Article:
I asked Peter (name changed) to write a short note to the blog about life balance and inspiration…
“I was working so hard at the office and feeling like I was doing the right thing. Then, sometime after dark, filled with pride that I’d summited my own little Mt Everest, I’d come home.
To say that I’d come home exhausted is an understatement. I’d arrive hungry, heartless, wounded and sort of expect the house to revolve around that. If the dog barked next door I’d scream for peace. You know that sort of fragility that comes when you feel justified in dictating the quality of the space you’re in? I also have the same headspace (or lack of it) when I’m sick with the flu and feel pissed about it.
Anyway, the feedback loop was strong to help me keep this mode operating. My partner forgave me, my boss rewarded me, my ego delighted in it. Why change it?
I have cancer. I’m working on it. I met Chris after I found out about it. I’ve improved mentally and emotionally, but there’s not much chance of remission with this sort of cancer.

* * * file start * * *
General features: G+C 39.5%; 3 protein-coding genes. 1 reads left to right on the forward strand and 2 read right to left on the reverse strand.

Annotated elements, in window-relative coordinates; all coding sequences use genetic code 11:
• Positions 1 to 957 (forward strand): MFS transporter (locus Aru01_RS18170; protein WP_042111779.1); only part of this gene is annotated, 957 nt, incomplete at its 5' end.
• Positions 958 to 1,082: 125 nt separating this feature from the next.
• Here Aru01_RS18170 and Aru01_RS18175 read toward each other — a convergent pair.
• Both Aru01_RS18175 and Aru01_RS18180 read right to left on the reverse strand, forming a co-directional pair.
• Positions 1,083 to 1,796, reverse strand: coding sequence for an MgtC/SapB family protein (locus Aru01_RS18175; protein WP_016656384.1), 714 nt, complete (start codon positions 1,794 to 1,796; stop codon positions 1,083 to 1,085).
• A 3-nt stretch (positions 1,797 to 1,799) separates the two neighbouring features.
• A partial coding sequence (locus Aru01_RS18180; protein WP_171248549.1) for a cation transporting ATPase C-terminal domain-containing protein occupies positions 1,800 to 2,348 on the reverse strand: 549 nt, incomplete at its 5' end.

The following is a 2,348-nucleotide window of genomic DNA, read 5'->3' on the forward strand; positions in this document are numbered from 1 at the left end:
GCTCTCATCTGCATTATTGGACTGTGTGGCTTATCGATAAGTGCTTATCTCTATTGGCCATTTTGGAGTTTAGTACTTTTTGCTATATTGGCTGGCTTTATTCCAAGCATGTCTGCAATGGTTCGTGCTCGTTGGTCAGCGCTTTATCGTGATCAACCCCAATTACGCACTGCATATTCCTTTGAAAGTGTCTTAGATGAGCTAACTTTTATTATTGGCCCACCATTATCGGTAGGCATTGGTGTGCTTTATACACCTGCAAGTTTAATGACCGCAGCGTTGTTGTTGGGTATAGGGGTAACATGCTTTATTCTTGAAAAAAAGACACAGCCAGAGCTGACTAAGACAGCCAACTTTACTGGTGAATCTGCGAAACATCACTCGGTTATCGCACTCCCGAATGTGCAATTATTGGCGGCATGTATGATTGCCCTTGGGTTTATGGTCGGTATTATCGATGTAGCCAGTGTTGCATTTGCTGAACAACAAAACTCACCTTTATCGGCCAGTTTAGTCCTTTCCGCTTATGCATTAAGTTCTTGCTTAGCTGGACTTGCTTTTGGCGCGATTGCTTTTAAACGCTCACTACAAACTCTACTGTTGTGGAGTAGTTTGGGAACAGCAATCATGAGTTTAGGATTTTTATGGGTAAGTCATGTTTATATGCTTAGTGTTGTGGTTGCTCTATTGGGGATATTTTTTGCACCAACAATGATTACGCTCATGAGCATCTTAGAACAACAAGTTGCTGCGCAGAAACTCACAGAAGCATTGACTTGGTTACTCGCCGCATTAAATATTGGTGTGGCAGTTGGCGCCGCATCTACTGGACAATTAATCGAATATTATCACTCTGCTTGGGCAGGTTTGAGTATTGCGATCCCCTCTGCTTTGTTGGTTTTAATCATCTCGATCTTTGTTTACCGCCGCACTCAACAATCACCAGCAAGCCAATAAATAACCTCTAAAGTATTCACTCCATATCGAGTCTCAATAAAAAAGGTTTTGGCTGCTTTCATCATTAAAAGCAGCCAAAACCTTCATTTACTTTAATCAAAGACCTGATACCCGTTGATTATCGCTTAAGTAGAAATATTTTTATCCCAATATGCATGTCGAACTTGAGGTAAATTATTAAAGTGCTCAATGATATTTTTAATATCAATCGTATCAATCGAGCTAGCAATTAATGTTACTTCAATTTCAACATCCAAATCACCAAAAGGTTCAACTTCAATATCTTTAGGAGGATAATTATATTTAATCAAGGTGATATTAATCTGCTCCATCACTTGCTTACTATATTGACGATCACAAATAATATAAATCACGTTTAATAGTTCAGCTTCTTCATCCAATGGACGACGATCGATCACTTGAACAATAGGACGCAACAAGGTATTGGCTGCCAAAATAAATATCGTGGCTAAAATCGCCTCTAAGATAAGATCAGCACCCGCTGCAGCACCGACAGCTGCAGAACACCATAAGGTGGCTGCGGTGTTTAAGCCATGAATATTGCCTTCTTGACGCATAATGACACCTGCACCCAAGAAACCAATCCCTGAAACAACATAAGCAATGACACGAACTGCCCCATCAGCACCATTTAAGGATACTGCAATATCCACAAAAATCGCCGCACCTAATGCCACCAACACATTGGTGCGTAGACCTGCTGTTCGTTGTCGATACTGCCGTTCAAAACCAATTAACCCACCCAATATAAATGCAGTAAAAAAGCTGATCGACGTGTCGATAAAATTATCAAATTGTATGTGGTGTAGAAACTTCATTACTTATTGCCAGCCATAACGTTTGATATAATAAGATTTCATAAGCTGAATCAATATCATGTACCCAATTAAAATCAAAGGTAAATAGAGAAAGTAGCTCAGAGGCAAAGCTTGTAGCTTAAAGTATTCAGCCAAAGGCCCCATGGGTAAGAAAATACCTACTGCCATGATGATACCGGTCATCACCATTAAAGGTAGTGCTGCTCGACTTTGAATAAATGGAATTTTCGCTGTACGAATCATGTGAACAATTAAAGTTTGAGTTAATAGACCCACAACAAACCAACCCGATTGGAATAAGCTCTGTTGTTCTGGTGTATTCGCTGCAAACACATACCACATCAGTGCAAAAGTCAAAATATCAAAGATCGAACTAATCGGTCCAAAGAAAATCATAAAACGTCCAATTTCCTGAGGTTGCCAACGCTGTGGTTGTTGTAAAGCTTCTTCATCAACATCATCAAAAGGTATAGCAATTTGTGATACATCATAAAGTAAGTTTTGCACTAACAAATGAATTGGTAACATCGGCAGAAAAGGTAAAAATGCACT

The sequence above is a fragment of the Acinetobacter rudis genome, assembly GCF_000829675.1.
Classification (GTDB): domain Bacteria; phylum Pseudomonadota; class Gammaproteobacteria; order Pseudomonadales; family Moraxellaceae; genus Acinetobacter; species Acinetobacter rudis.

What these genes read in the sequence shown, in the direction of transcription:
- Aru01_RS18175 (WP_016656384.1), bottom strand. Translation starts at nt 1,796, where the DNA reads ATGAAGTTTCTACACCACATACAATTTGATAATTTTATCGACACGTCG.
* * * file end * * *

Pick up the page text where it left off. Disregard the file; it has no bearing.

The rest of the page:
I think back at the way I operated. I thought I had a long time to make up for that life pattern. I thought, “with the extra money we’d go on holidays and be together and I’d get to hang out with my kids and partner.”
The truth is, the holidays were expensive and the kids were a bit preoccupied and I was tired and my partner was not feeling great, a bit overweight and depressed. I guess she was wanting a partner who showed a little more love during the week. Anyway, on those holidays, I did enjoy myself, God, I feel like I earnt those breaks, swimming and surfing and eating out. But in retrospect, the whole work till I dropped and then holiday to compensate wasn’t healthy.
If I could recommend one thing to people it’s to take on board what Chris wrote in one of his blogs, “everyday is a holiday” – I learnt it all a bit too late as I have no doubt that the late nights and the tension I put myself under by thinking I was bulletproof, played a role in the cancer. In retrospect I don’t want regret, but really, if I lived it all over again I would do it different.
I would work harder. Yup, that’s what I’d do. I’d work harder for shorter time. I’d do what Chris says “get more done in less time (he calls it “evolveyabastard.”) and it’s true. I would have gone home early, turned up and enjoyed the beautiful love my home was built to celebrate instead of making everyone walk on egg shells just because I was overworking, over thinking.
Anyways, Chris asked me to write something about life for the blog. I’m not feeling so inspired right now but Chris and I are working through it.